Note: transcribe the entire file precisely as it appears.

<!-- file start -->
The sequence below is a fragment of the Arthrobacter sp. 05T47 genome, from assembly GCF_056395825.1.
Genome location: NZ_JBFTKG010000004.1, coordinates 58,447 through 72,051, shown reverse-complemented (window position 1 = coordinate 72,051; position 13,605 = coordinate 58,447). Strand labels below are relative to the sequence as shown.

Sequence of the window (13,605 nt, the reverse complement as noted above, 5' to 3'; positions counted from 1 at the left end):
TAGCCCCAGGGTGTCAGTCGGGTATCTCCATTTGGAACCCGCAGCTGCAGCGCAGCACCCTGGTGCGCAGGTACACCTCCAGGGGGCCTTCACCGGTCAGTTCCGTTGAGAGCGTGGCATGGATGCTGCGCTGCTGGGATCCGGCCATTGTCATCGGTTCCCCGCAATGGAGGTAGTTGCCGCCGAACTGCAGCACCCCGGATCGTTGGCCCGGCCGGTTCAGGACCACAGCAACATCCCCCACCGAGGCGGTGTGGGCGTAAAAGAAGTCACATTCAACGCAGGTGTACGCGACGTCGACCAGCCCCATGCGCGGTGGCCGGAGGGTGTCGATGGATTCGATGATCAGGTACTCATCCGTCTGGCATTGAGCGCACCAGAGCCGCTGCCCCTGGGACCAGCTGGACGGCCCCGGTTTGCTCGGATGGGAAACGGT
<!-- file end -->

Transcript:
The sequence below is a fragment of the Arthrobacter sp. 05T47 genome, from assembly GCF_056395825.1.
Genome location: NZ_JBFTKG010000004.1, coordinates 58,447 through 72,051, shown reverse-complemented (window position 1 = coordinate 72,051; position 13,605 = coordinate 58,447). Strand labels below are relative to the sequence as shown.

Sequence of the window (13,605 nt, the reverse complement as noted above, 5' to 3'; positions counted from 1 at the left end):
TAGCCCCAGGGTGTCAGTCGGGTATCTCCATTTGGAACCCGCAGCTGCAGCGCAGCACCCTGGTGCGCAGGTACACCTCCAGGGGGCCTTCACCGGTCAGTTCCGTTGAGAGCGTGGCATGGATGCTGCGCTGCTGGGATCCGGCCATTGTCATCGGTTCCCCGCAATGGAGGTAGTTGCCGCCGAACTGCAGCACCCCGGATCGTTGGCCCGGCCGGTTCAGGACCACAGCAACATCCCCCACCGAGGCGGTGTGGGCGTAAAAGAAGTCACATTCAACGCAGGTGTACGCGACGTCGACCAGCCCCATGCGCGGTGGCCGGAGGGTGTCGATGGATTCGATGATCAGGTACTCATCCGTCTGGCATTGAGCGCACCAGAGCCGCTGCCCCTGGGACCAGCTGGACGGCCCCGGTTTGCTCGGATGGGAAACGGT